Fota Frameyard Blog

Gardening, Nature and Heritage from Fota House


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Chocolate or Vanilla?

Celebrating National Tree Week , March 5th – 12th. Part 2 

This small tree in the grounds of Fota is called Azara integrifolia var. brownea  but don’t walk past it if you’re hungry, on a diet or have a large, sweet tooth! The smell will stop you dead in your tracks and you’ll find yourself sniffing the air like a dog! Some people say chocolate and some say vanilla. Smell is a personal thing but whatever flavour you chose, it’s hard to believe that such a strong, compelling scent comes from this seemingly uninteresting and rather scraggly little tree. 

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From China to Fota – The Handkerchief Tree

Celebrating National Tree Week, March 5th – 12th. Part 1 

“A forest is the finest thing in the world: it is the expression of nature in the highest form”  Augustine Henry

It’s a long way from China to Fota but the story of how these two seed pods came to drop on the Fota lawn brings us from one continent to another. These pods may look like large acorns or small apples but they contain the seeds for Davidia involucrata, otherwise known as the Handkerchief Tree. At the moment they hang from Fota’s impressive old specimen, delicately suspended and ready to fall. On the ground, small creatures have been feeding on these soft fruits, leaving behind a scattering of oval seeds like the ones collected by Ernest Wilson in China in 1901. Wilson, who was only 22 and didn’t speak Chinese, had to contend with local bandits, a near drowning and severe illness before he fulfilled his task of sending the seeds back to the UK. But the story doesn’t just begin there and along the way we meet an Irishman.

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Can you throw your hat through the tree? Pruning in Fota orchard…

At a recent pruning workshop for volunteers, Ian stressed that we should  “prune weak branches strongly and strong branches weakly”. It’s a good maxim when it comes to deciding what to cut, when to cut, where to cut. He also said that apprentice gardeners were told they should be able to throw their hat through the tree, as a sign that the branches were not too crowded.   But he began by looking at why to prune.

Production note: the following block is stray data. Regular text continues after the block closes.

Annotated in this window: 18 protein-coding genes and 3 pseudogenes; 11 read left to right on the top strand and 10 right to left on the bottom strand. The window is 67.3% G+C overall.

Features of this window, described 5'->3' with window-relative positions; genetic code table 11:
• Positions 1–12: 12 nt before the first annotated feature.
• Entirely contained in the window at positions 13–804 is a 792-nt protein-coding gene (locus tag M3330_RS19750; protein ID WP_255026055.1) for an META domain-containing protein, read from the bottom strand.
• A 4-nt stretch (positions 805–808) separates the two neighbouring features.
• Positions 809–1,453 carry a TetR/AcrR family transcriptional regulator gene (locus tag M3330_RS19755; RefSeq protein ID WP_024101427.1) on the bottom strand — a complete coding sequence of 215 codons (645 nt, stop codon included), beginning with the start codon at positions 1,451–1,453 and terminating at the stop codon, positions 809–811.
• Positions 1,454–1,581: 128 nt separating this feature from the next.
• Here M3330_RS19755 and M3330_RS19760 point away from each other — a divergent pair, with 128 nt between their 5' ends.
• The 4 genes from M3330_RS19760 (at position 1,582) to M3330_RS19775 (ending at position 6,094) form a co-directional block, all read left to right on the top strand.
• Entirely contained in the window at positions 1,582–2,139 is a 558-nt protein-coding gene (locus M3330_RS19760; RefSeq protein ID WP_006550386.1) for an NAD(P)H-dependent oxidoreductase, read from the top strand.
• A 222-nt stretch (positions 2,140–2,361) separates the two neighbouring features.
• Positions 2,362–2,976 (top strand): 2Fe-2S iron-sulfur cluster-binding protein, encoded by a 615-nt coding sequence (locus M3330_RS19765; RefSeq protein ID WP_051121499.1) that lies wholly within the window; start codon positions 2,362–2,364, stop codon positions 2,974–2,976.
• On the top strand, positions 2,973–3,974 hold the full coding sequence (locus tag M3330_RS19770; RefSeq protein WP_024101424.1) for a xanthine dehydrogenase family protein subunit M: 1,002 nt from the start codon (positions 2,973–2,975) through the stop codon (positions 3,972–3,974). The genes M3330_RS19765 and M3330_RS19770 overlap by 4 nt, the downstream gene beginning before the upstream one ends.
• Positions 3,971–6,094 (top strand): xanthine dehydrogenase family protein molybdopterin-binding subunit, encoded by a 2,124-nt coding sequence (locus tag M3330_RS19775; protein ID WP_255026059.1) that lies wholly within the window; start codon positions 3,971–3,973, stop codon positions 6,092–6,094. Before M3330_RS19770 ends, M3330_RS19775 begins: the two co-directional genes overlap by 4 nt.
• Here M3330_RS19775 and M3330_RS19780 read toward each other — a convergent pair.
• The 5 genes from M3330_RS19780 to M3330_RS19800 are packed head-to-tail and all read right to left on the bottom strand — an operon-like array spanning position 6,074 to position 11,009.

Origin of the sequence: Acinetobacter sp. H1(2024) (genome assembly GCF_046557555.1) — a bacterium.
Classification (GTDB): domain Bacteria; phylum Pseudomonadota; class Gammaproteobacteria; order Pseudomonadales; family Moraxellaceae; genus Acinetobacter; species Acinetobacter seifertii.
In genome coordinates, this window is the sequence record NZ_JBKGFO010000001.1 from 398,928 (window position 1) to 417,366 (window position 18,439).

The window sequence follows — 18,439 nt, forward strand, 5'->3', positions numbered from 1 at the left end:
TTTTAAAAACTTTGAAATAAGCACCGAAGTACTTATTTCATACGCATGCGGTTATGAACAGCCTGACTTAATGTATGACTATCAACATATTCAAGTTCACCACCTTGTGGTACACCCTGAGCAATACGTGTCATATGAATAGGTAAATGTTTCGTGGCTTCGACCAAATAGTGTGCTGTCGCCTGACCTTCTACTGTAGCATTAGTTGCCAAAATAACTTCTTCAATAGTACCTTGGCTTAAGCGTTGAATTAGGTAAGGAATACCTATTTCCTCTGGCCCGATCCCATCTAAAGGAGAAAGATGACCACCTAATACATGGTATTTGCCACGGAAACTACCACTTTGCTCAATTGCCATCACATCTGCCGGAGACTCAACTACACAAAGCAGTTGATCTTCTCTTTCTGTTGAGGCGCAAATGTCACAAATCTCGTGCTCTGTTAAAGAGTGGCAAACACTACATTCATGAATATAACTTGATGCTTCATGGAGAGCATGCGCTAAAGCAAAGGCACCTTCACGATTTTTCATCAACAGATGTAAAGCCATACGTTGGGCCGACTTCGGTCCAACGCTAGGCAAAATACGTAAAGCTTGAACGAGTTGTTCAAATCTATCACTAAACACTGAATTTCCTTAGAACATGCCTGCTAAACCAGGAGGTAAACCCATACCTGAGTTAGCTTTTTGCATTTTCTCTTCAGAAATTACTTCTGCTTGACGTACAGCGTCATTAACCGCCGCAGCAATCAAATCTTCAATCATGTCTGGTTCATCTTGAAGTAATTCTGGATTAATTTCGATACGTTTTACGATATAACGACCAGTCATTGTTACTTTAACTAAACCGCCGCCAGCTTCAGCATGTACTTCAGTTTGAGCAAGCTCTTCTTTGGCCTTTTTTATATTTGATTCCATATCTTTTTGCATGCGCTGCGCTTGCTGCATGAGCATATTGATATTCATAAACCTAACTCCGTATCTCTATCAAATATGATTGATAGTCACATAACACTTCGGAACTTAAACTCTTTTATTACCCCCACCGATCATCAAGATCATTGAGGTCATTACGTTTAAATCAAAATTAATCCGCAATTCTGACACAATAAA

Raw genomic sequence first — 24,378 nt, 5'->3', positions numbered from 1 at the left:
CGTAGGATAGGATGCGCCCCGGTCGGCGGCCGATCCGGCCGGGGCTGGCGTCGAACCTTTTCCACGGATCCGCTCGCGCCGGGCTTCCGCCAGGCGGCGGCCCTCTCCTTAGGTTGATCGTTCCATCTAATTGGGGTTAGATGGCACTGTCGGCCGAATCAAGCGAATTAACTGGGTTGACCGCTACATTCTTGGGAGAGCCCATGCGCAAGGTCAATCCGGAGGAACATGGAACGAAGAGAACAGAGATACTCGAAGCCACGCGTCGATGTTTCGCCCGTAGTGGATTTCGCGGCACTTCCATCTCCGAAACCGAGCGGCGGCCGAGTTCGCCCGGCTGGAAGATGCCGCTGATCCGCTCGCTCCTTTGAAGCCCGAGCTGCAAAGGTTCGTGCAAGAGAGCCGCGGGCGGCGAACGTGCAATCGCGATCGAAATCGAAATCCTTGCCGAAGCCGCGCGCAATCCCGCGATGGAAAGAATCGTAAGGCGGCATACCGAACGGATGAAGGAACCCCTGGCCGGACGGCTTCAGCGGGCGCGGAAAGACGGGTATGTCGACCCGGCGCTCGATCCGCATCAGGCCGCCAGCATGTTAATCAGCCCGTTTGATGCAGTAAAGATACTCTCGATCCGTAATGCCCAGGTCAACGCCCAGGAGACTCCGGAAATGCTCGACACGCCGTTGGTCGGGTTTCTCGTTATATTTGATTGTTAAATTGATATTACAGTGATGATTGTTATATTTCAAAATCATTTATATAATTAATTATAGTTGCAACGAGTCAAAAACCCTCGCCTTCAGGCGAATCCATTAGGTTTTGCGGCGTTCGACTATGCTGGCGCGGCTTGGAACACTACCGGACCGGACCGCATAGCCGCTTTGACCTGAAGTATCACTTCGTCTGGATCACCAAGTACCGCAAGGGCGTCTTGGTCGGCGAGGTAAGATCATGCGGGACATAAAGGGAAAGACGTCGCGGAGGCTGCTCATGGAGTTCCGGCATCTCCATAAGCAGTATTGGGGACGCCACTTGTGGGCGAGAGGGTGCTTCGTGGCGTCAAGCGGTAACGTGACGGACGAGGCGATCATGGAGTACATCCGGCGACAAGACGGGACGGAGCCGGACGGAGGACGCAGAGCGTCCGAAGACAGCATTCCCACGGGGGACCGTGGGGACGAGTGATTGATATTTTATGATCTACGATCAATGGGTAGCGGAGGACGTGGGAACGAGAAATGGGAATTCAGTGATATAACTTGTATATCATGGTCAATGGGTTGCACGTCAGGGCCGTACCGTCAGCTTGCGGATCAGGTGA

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3 great “Workhorses” for your garden

Ann’s choice – Euryops pectinatus, Erysimum “Bowles Mauve”, Coronilla valentina

If you are starting a new garden and need something to create impact quickly the following plants are wonderful. They make great fillers too for a newly planted shrub or mixed border.

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Local (gardening) Heroes

Sally’s choice…. William Baylor Hartland and Árd Cairn Russet apple trees 

I spent a very informative morning in the Fota Frameyard at a Pruning Workshop last week with the very knowledgeable Ian.  After which we all went into the Orchard to assist him in pruning the old Fota apple trees back into a manageable shape.   I went home inspired and determined to see if I couldn’t reinvigorate my own apple trees, one of which is an ‘Árd Cairn Russet’

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A gardener’s work is never done

Even in the middle of Winter, a gardener has work to do. Even when it’s dark and wet and many of us are sitting by the fire, gardeners are working – cutting back, potting, replanting, tidying, painting… Even though the doors of the Fota Frameyard are closed until March, Bernard and Ian are busy, along with the volunteers, tending the gardens and getting ready for the new season of visitors.

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